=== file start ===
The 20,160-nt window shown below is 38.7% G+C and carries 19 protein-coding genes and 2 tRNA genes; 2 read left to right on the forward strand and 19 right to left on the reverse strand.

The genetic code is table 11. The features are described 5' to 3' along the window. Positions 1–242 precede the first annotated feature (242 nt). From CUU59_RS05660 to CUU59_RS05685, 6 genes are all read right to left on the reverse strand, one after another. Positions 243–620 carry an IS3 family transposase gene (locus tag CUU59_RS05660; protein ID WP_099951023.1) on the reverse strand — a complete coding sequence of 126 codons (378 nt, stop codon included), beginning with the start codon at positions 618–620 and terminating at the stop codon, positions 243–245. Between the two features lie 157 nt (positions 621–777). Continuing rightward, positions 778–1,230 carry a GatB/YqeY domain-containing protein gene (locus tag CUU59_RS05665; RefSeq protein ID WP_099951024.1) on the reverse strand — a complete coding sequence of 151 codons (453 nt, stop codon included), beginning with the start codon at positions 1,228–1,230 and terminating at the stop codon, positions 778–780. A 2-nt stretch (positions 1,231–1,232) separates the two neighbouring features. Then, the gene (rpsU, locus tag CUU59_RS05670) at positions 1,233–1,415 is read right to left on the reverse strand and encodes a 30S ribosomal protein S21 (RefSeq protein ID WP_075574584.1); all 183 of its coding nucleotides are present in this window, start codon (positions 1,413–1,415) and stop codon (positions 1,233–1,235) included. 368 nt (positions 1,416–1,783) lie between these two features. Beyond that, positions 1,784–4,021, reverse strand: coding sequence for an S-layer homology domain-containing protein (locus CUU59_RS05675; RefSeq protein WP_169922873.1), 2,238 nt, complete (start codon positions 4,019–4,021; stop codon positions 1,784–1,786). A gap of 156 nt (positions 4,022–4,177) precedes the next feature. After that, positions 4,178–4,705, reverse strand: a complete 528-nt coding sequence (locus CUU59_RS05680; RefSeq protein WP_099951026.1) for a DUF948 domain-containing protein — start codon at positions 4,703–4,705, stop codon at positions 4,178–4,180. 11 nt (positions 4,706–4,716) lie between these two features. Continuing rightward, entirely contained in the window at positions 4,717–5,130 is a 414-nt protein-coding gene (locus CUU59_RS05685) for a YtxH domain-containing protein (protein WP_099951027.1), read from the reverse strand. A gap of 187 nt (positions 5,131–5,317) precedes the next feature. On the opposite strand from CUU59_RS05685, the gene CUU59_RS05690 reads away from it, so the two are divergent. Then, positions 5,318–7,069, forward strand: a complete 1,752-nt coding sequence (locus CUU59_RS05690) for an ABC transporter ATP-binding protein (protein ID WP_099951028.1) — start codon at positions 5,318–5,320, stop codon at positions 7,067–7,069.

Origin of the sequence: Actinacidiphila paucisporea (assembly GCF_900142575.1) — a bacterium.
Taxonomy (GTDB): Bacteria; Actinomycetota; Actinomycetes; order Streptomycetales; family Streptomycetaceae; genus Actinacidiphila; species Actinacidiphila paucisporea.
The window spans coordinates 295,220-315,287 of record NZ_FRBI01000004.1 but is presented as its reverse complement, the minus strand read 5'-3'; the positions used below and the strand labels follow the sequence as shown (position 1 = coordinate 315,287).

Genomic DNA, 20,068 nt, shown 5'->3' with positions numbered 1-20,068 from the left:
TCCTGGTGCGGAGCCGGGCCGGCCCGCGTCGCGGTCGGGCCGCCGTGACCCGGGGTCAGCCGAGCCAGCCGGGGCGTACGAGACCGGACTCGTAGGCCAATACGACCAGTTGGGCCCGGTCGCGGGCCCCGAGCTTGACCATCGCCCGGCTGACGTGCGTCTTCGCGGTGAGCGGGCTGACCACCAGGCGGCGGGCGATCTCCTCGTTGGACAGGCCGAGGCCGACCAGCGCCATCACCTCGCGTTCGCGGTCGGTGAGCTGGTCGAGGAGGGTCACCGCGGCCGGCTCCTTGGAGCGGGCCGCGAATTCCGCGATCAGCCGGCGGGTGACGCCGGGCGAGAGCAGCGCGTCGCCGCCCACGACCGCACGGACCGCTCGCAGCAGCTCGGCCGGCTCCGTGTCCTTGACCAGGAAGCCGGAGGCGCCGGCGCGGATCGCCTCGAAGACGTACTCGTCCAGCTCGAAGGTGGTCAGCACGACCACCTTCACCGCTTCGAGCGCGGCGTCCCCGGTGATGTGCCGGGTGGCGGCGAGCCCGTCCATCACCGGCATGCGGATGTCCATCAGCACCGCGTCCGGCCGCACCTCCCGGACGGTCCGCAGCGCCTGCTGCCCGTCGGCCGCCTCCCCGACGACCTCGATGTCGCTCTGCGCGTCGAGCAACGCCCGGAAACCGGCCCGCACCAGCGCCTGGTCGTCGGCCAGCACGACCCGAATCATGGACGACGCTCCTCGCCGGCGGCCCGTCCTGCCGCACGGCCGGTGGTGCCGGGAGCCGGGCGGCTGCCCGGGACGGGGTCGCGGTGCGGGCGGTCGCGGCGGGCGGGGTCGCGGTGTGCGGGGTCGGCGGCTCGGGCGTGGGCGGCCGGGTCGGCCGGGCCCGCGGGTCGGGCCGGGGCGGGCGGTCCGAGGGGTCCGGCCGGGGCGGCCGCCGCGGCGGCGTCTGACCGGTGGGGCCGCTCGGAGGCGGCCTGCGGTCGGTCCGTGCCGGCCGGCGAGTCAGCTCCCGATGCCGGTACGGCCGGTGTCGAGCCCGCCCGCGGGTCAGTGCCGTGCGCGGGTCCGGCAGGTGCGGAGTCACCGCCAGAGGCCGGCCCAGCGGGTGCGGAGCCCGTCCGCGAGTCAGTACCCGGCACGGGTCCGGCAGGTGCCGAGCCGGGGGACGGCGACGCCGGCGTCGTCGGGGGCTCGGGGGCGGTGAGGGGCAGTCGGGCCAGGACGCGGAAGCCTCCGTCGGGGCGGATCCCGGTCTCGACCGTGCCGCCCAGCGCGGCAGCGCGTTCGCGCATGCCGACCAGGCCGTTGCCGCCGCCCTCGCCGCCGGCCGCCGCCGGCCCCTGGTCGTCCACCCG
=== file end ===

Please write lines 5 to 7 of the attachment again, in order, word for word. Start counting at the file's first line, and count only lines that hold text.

The window spans coordinates 295,220-315,287 of record NZ_FRBI01000004.1 but is presented as its reverse complement, the minus strand read 5'-3'; the positions used below and the strand labels follow the sequence as shown (position 1 = coordinate 315,287).

Genomic DNA, 20,068 nt, shown 5'->3' with positions numbered 1-20,068 from the left:
TCCTGGTGCGGAGCCGGGCCGGCCCGCGTCGCGGTCGGGCCGCCGTGACCCGGGGTCAGCCGAGCCAGCCGGGGCGTACGAGACCGGACTCGTAGGCCAATACGACCAGTTGGGCCCGGTCGCGGGCCCCGAGCTTGACCATCGCCCGGCTGACGTGCGTCTTCGCGGTGAGCGGGCTGACCACCAGGCGGCGGGCGATCTCCTCGTTGGACAGGCCGAGGCCGACCAGCGCCATCACCTCGCGTTCGCGGTCGGTGAGCTGGTCGAGGAGGGTCACCGCGGCCGGCTCCTTGGAGCGGGCCGCGAATTCCGCGATCAGCCGGCGGGTGACGCCGGGCGAGAGCAGCGCGTCGCCGCCCACGACCGCACGGACCGCTCGCAGCAGCTCGGCCGGCTCCGTGTCCTTGACCAGGAAGCCGGAGGCGCCGGCGCGGATCGCCTCGAAGACGTACTCGTCCAGCTCGAAGGTGGTCAGCACGACCACCTTCACCGCTTCGAGCGCGGCGTCCCCGGTGATGTGCCGGGTGGCGGCGAGCCCGTCCATCACCGGCATGCGGATGTCCATCAGCACCGCGTCCGGCCGCACCTCCCGGACGGTCCGCAGCGCCTGCTGCCCGTCGGCCGCCTCCCCGACGACCTCGATGTCGCTCTGCGCGTCGAGCAACGCCCGGAAACCGGCCCGCACCAGCGCCTGGTCGTCGGCCAGCACGACCCGAATCATGGACGACGCTCCTCGCCGGCGGCCCGTCCTGCCGCACGGCCGGTGGTGCCGGGAGCCGGGCGGCTGCCCGGGACGGGGTCGCGGTGCGGGCGGTCGCGGCGGGCGGGGTCGCGGTGTGCGGGGTCGGCGGCTCGGGCGTGGGCGGCCGGGTCGGCCGGGCCCGCGGGTCGGGCCGGGGCGGGCGGTCCGAGGGGTCCGGCCGGGGCGGCCGCCGCGGCGGCGTCTGACCGGTGGGGCCGCTCGGAGGCGGCCTGCGGTCGGTCCGTGCCGGCCGGCGAGTCAGCTCCCGATGCCGGTACGGCCGGTGTCGAGCCCGCCCGCGGGTCAGTGCCGTGCGCGGGTCCGGCAGGTGCGGAGTCACCGCCAGAGGCCGGCCCAGCGGGTGCGGAGCCCGTCCGCGAGTCAGTACCCGGCACGGGTCCGGCAGGTGCCGAGCCGGGGGACGGCGACGCCGGCGTCGTCGGGGGCTCGGGGGCGGTGAGGGGCAGTCGGGCCAGGACGCGGAAGCCTCCGTCGGGGCGGATCCCGGTCTCGACCGTGCCGCCCAGCGCGGCAGCGCGTTCGCGCATGCCGACCAGGCCGTTGCCGCCGCCCTCGCCGCCGGCCGCCGCCGGCCCCTGGTCGTCCACCCG